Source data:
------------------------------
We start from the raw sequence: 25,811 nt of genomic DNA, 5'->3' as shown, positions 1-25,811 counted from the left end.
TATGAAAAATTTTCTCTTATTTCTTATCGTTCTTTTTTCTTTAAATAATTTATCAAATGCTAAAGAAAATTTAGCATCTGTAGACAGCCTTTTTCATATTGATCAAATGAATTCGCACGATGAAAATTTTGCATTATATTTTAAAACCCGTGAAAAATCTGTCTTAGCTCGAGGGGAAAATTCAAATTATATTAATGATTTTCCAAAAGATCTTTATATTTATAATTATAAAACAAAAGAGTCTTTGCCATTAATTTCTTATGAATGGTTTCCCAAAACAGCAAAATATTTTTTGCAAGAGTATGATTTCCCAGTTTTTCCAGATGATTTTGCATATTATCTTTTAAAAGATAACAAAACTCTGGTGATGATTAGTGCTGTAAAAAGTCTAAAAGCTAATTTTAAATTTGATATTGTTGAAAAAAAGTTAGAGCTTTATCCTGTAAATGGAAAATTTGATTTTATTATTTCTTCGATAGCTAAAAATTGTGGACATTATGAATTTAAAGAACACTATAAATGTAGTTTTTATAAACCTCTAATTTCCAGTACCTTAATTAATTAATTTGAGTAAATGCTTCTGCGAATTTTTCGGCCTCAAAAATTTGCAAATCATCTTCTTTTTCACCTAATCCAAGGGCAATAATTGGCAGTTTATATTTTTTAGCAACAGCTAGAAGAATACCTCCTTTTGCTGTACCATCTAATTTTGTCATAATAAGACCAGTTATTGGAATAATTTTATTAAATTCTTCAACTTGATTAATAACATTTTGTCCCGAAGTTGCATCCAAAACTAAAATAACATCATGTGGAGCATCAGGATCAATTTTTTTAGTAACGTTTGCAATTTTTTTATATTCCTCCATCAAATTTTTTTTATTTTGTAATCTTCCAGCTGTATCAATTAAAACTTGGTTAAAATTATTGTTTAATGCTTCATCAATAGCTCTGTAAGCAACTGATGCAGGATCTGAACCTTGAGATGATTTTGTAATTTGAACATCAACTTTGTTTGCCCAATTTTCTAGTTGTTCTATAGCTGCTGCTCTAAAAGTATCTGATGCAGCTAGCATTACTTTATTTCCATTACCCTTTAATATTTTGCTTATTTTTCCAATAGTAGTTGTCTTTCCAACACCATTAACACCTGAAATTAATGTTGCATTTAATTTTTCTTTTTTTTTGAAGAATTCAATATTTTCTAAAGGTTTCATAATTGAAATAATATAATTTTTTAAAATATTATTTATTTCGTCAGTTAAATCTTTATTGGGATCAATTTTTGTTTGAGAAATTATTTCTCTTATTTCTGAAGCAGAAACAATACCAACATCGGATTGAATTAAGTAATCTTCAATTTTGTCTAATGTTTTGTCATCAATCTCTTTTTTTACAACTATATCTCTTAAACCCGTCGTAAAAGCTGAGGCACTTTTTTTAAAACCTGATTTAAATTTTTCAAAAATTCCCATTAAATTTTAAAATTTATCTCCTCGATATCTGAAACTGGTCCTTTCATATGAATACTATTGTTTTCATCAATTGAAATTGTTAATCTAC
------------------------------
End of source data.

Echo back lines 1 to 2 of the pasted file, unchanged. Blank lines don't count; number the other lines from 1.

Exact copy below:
We start from the raw sequence: 25,811 nt of genomic DNA, 5'->3' as shown, positions 1-25,811 counted from the left end.
TATGAAAAATTTTCTCTTATTTCTTATCGTTCTTTTTTCTTTAAATAATTTATCAAATGCTAAAGAAAATTTAGCATCTGTAGACAGCCTTTTTCATATTGATCAAATGAATTCGCACGATGAAAATTTTGCATTATATTTTAAAACCCGTGAAAAATCTGTCTTAGCTCGAGGGGAAAATTCAAATTATATTAATGATTTTCCAAAAGATCTTTATATTTATAATTATAAAACAAAAGAGTCTTTGCCATTAATTTCTTATGAATGGTTTCCCAAAACAGCAAAATATTTTTTGCAAGAGTATGATTTCCCAGTTTTTCCAGATGATTTTGCATATTATCTTTTAAAAGATAACAAAACTCTGGTGATGATTAGTGCTGTAAAAAGTCTAAAAGCTAATTTTAAATTTGATATTGTTGAAAAAAAGTTAGAGCTTTATCCTGTAAATGGAAAATTTGATTTTATTATTTCTTCGATAGCTAAAAATTGTGGACATTATGAATTTAAAGAACACTATAAATGTAGTTTTTATAAACCTCTAATTTCCAGTACCTTAATTAATTAATTTGAGTAAATGCTTCTGCGAATTTTTCGGCCTCAAAAATTTGCAAATCATCTTCTTTTTCACCTAATCCAAGGGCAATAATTGGCAGTTTATATTTTTTAGCAACAGCTAGAAGAATACCTCCTTTTGCTGTACCATCTAATTTTGTCATAATAAGACCAGTTATTGGAATAATTTTATTAAATTCTTCAACTTGATTAATAACATTTTGTCCCGAAGTTGCATCCAAAACTAAAATAACATCATGTGGAGCATCAGGATCAATTTTTTTAGTAACGTTTGCAATTTTTTTATATTCCTCCATCAAATTTTTTTTATTTTGTAATCTTCCAGCTGTATCAATTAAAACTTGGTTAAAATTATTGTTTAATGCTTCATCAATAGCTCTGTAAGCAACTGATGCAGGATCTGAACCTTGAGATGATTTTGTAATTTGAACATCAACTTTGTTTGCCCAATTTTCTAGTTGTTCTATAGCTGCTGCTCTAAAAGTATCTGATGCAGCTAGCATTACTTTATTTCCATTACCCTTTAATATTTTGCTTATTTTTCCAATAGTAGTTGTCTTTCCAACACCATTAACACCTGAAATTAATGTTGCATTTAATTTTTCTTTTTTTTTGAAGAATTCAATATTTTCTAAAGGTTTCATAATTGAAATAATATAATTTTTTAAAATATTATTTATTTCGTCAGTTAAATCTTTATTGGGATCAATTTTTGTTTGAGAAATTATTTCTCTTATTTCTGAAGCAGAAACAATACCAACATCGGATTGAATTAAGTAATCTTCAATTTTGTCTAATGTTTTGTCATCAATCTCTTTTTTTACAACTATATCTCTTAAACCCGTCGTAAAAGCTGAGGCACTTTTTTTAAAACCTGATTTAAATTTTTCAAAAATTCCCATTAAATTTTAAAATTTATCTCCTCGATATCTGAAACTGGTCCTTTCATATGAATACTATTGTTTTCATCAATTGAAATTGTTAATCTAC